In 1930's Texas, a widow struggles to start a cotton farm
with the help of a black farmhand and a blind veteran.
Places in the Heart (1984)
Written and Directed by Robert Benton
Starring Sally Field, Danny Glover, John Malkovich,
Lindsay Crouse, Ed Harris, Amy Madigan, Terry O'Quinn,
Ray Baker, Yankton Hatten, Gennie James
Oscar Wins - Best Actress (Sally Field), Best Original Screenplay
Oscar Nominations - Best Picture, Best Supporting Actor
(John Malkovich), Best Supporting Actress (Lindsay Crouse),
Best Director, Best Costume Design
Places in the Heart is an Oscar movie that made a splash in 1984 but has almost completely fallen off the radar these days. I only knew it as the film where Sally Field made her famous "You really like me" speech. But the film is so much more than that. It's a testament to the resilience of the human spirit in the face of insurmountable odds. We follow one woman, Edna Spalding (Field) as she abruptly loses her husband, is repeatedly threatened by the bank, and takes up cotton farming with zero resources so she can pay her mortgage. All of this, mind you, during the Great Depression. It's hard not to root for a story like that. It reminds you of how better off you are.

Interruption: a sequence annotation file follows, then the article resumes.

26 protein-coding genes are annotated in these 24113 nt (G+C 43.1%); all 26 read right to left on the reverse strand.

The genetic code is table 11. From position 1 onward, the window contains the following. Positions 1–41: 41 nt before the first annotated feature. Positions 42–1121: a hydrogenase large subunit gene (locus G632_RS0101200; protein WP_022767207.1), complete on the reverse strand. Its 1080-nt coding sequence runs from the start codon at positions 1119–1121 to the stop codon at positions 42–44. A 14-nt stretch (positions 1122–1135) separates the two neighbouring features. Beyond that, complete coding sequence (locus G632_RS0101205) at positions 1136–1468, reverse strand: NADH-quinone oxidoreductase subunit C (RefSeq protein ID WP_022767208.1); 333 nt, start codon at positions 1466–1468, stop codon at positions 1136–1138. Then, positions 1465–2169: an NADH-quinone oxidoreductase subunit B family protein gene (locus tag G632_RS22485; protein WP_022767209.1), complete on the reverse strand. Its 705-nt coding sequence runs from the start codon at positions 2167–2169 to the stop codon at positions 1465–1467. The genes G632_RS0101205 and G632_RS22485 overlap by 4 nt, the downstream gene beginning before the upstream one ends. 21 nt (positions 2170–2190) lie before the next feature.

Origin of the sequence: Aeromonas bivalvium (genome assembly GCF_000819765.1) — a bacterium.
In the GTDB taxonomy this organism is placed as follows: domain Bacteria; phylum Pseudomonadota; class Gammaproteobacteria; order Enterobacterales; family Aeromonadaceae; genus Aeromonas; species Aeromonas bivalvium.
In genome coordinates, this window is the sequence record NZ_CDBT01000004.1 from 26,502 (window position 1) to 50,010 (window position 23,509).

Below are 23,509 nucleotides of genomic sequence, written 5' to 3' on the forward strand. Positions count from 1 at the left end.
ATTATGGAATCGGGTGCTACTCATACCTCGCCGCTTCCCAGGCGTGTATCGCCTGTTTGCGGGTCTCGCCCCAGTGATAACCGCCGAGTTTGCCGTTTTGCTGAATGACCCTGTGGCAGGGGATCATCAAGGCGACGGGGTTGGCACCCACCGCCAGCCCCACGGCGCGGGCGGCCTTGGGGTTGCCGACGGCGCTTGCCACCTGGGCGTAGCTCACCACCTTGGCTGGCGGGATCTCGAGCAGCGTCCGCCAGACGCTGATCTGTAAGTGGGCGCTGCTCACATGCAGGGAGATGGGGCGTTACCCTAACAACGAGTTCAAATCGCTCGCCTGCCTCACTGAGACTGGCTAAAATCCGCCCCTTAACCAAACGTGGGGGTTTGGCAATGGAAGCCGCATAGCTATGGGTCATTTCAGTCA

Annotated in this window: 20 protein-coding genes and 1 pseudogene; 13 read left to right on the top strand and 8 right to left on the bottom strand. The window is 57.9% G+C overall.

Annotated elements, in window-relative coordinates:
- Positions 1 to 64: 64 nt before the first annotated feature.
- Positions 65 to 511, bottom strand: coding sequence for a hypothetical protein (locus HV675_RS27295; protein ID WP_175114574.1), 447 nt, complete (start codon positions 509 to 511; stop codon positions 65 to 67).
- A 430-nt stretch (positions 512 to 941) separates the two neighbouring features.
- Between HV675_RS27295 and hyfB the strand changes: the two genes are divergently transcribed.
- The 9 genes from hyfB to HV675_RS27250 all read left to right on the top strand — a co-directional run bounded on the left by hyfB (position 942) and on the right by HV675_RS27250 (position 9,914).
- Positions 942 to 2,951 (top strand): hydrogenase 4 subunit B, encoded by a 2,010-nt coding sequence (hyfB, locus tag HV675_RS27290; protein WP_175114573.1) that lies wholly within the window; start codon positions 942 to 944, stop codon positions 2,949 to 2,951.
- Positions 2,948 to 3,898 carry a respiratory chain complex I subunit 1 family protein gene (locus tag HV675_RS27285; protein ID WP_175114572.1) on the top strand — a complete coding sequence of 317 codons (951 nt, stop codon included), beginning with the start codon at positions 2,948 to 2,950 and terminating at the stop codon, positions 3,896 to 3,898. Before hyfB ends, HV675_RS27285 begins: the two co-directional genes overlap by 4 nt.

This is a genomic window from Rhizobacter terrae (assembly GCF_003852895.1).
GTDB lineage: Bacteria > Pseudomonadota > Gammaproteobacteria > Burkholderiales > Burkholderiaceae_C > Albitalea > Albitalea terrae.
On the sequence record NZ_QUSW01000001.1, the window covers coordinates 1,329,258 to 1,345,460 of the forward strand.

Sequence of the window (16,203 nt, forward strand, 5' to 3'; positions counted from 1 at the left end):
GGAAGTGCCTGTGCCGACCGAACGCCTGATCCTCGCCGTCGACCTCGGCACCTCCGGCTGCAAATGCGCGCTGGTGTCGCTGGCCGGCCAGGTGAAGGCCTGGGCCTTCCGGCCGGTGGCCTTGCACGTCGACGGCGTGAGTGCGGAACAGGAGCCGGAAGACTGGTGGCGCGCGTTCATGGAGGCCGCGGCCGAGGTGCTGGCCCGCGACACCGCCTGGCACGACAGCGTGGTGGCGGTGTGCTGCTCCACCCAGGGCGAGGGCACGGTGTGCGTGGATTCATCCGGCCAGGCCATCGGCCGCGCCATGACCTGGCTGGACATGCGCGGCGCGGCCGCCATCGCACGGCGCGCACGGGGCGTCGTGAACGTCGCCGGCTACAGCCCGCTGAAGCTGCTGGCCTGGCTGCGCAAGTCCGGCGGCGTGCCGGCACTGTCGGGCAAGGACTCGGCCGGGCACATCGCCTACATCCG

Edna Spalding's husband Royce (Baker) is shot and killed in a tragic accident. As a result, the bank threatens to foreclose her if she can't make the next payment. Edna is forced to take on a lodger, blind Mr. Will (Malkovich, in a fantastic performance), and a shady farmhand named Moses (Glover, in what may be his career-defining performance). Together, Edna, Mr. Will, and Moses bond and become friends as they try to make the cotton harvest in time to save the farm. The performances are all memorable and the story is timeless. My only issue is the abrupt ending, even if it is awfully sweet and good-natured.
Places in the Heart may not be as strong a performance for Sally Field as her first win for Norma Rae, but it's still a solid, deserving performance. The film itself is pure Oscar bait, but there's nothing wrong with that. It's a film that will make you reflect on what you have and who you have to share it with.